Economists for Inclusive Prosperity

The co-directors of this new institution are Suresh Naidu, Dani Rodrik, and Gabriel Zucman.  Here is the Twitter announcement.  Here is an 87-pp. eBook introduction, ungated and free, with a short and readable introduction.  Here is a brief excerpt:

This is a time when we need new ideas for policy. We think economists, among other social scientists, have a responsibility to be part of the solution, and that mainstream economics – the kind of economics that is practiced in the leading academic centers of the country – is indispensable for generating useful policy ideas. Much of this work is already being done. In our daily grind as professional economists, we see a lot of policy ideas being discussed in seminar rooms, policy forums, and social media. There is considerable ferment in economics that is often not visible to outsiders. At the same time, the sociology of the profession – career incentives, norms, socialization patterns – often mitigates against adequate engagement with the world of policy, especially on the part of younger academic economists.

Comments

“Mitigates against”? Yuck!

The correct term is "militates against."

"pro idea"!!
so these must be
the postmodern money theorist/charlatan/chartalists?

It is not as if anybody needed more reasons to have no respect for the field.

"Inclusive Prosperity"--sounds eminently academic.

If "democratic socialism" poses such fashionable appeal, why don't our academic stooges coin something catchy . . . like "democratic capitalism"?

Inclusive is definitely the premier buzzword of our time. One buzzword to rule them all.

What a charming intellectual fashion to entertain ourselves with!

To hell, frankly, with the numerous competing "as-if" worlds that American academic imbeciles and Tech Sector cheerleaders are keen to construct and foist upon us all: to hell, that is, with any and all visions of "omnitude" crafted and marketed by our Brainiac Class.

The leading egalitarian principle active in human affairs is DEATH--fully egalitarian and completely indifferent to individual assertion. What might explain our modern impatience with biocide?

"Inclusive Prosperity"

I would guess that it means I've got mine, and I don't mind if you have some too.

As Jeff R observed above "inclusive" seems the chief offender here.

The fashionable term may suggest comity between the Including Class and the (deserving if not grateful) Included Classes, but because human agency merits no mention and seems to count for nothing, the notion looks like another grand scheme for engendering even MORE American passivity ("inclusive prosperity" sounds every bit the passive construction as "wealth sharing"--on this reading "exertion" is as much a crime as "independence").

Perhaps, but be careful not to sail too close to greed, as a simple antonym.

I was always a fan of Spock's "live long and prosper." I have raised it as a desirable goal, that everyone should. I've even mumbled a few words in those situations about prosperity having a broad meaning..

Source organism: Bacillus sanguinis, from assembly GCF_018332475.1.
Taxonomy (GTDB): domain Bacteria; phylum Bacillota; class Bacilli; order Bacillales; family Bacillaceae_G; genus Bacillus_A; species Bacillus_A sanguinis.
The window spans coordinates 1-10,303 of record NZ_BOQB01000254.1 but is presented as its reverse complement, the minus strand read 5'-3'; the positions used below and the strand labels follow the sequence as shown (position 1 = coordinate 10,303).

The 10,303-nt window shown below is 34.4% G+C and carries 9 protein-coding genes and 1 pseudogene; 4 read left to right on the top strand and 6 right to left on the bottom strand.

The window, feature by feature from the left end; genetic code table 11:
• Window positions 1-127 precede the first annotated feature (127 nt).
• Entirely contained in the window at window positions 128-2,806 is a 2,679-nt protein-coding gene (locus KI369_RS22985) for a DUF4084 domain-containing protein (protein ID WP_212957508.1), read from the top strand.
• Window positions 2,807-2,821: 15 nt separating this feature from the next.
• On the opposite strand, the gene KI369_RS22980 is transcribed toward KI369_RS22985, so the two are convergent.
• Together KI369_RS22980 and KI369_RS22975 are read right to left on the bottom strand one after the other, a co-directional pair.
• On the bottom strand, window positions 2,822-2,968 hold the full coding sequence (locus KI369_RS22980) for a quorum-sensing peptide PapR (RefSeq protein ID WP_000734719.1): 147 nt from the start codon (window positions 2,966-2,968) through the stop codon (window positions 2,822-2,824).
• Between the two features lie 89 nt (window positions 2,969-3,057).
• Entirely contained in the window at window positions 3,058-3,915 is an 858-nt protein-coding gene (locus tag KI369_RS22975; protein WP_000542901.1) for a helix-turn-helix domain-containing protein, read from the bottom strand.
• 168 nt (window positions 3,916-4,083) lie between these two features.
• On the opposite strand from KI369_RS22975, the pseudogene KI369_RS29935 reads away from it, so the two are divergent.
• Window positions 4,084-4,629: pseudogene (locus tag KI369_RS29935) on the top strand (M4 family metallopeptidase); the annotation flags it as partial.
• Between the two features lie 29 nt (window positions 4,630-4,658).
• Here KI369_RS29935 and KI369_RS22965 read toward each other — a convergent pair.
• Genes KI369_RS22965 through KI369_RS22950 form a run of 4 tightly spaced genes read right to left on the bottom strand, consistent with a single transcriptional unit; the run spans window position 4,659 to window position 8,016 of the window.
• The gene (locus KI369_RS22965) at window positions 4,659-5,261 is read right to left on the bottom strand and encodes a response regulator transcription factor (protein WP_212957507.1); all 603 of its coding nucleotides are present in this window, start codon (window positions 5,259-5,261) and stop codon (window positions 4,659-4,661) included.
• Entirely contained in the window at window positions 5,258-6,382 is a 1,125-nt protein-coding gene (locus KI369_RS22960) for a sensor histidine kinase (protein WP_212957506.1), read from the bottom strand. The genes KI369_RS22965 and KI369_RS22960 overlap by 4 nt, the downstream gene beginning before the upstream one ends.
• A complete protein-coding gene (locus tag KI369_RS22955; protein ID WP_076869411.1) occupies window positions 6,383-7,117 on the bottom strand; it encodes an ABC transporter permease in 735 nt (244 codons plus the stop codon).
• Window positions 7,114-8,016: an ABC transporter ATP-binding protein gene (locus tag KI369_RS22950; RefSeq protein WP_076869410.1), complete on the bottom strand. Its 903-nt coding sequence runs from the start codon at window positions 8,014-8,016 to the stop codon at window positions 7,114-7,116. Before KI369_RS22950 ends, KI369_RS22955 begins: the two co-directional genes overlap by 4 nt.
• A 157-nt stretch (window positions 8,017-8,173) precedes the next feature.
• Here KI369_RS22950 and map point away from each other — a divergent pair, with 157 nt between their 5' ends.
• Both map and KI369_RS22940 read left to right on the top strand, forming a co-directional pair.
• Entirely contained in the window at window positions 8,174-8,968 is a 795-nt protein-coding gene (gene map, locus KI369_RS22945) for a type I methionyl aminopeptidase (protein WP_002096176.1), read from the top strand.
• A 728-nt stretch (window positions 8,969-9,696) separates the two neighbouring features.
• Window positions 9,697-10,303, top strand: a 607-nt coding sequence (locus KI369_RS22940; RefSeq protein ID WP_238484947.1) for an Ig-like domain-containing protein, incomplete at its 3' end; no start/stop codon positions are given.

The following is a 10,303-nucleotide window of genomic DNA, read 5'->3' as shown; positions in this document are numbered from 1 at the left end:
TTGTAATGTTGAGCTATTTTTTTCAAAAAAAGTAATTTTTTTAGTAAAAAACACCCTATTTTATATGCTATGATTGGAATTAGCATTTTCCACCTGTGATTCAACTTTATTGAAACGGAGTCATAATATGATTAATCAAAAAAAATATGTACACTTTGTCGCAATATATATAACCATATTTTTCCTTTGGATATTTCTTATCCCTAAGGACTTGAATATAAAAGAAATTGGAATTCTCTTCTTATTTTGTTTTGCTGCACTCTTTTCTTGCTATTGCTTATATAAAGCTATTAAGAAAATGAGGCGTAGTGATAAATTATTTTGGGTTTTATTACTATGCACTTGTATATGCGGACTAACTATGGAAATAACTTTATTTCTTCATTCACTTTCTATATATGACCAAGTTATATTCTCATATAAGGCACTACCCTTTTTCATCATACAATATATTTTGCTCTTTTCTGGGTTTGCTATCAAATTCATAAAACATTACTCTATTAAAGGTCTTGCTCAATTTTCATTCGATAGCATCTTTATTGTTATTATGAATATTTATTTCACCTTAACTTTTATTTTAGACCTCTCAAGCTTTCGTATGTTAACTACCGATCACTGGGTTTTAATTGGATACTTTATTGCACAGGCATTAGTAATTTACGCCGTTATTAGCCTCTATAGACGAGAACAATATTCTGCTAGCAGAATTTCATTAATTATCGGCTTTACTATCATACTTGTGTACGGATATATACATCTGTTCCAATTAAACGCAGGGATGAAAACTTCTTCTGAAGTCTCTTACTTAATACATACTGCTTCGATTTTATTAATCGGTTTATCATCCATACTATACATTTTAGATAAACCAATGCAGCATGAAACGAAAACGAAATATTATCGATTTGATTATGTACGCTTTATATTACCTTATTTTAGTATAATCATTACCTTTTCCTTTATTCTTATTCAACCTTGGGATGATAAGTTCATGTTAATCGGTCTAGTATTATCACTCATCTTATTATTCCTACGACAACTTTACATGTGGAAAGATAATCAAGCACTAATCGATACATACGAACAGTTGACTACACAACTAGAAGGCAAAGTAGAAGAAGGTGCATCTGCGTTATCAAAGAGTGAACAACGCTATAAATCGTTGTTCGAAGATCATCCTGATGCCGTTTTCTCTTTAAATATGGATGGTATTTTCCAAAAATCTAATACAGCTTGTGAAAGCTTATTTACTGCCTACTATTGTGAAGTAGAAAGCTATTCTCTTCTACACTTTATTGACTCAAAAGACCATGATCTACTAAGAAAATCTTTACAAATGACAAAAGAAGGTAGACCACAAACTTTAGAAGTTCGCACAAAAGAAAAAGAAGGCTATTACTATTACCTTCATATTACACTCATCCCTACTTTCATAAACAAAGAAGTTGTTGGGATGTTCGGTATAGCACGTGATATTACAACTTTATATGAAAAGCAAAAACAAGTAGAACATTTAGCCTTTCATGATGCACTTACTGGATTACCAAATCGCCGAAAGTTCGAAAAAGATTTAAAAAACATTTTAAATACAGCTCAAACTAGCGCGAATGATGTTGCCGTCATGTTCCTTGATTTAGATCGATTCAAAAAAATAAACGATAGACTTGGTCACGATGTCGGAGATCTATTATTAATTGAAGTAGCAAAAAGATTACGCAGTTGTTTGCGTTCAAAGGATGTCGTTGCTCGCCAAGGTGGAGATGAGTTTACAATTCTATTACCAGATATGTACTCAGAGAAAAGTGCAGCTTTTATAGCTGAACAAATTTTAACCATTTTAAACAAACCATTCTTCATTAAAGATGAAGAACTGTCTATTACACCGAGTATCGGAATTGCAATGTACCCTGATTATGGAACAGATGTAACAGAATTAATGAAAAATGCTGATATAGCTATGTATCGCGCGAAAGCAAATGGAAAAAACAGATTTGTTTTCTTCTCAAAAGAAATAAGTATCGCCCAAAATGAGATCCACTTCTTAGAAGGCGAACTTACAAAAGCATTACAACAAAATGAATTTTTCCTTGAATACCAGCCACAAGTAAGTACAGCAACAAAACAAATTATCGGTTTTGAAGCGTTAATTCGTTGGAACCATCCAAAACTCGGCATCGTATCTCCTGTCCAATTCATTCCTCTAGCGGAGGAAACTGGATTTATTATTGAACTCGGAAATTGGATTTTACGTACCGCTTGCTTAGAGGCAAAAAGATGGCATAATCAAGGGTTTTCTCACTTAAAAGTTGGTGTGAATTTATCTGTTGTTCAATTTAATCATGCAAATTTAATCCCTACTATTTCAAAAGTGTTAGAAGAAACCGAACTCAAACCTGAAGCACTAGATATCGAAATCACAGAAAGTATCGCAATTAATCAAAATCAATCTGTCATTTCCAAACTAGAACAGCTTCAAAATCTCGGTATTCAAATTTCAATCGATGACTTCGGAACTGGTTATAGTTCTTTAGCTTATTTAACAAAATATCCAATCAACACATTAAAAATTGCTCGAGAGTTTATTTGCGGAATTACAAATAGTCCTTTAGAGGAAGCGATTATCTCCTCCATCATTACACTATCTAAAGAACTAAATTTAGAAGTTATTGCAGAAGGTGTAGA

"While prosperity is the traditional concern of economists, the “inclusive” modifier demands both that we consider the whole distribution of outcomes, not simply the average, and that we consider prosperity broadly, including non-pecuniary sources of well-being.."

This thing might be up my alley. Live long and prosper, you guys.

It's equality of outcome at the group level.

How many pages are you in?

After skipping around I'm only on pg 5 of a straight read, but I don't see that at all.

We are due a few more rainy days, which give me hope to finish the darn thing.

You might be having a knee jerk reaction. Just because someone uses the word "inclusive" doesn't mean they share 100% of the philosophical views of the most extreme examples of people who use the word "inclusive".

Nevermind. I read it. You're not.

That's not really fair. It is different. It is certainly not libertarian, and it does challenge someone with neoliberal foundations like me, but I don't think this cluster of proposals match to any specific political tribe.

I'm on Zucman's corporate tax piece now, which does seem to address a real problem. Nuts and bolts.

Read CMOT's comment below. It's all about unions.

Suresh Naidu wrote what looks like an interesting piece on unions. I haven't read it in full yet, but this isn't the first time I've heard that historical evidence says "wait a minute.." a bit too late for unions.

As I was coming up unions were taking about the worst press. Need a union guy to change a light bulb. Need a prop man when the play has no props, and so on. I was a bit chagrined when high school kid at the hardware store I had to join the Teamsters. And of course I did embark on a high paying bid-and-ask career.

Looking back and integrating what I know of the new data, I'm less sure that "unions are bad" should have been the full take-away.

If you don't have unions, what will you have? A naked faith that the market provides for everyone, right on down the skills (and IQ) curve?

"The market" is just a bunch of other people making decisions, same as you. Nothing wrong with unions if they are voluntary and don't receive government backing. People should be encouraged to hedge their bets and have multiple layers of backup skills so they can easily switch employers. All guarentees of job security are illusions. You think that large company is going to be around forever, so you can unionize and demand a bigger share of the profits? Think again.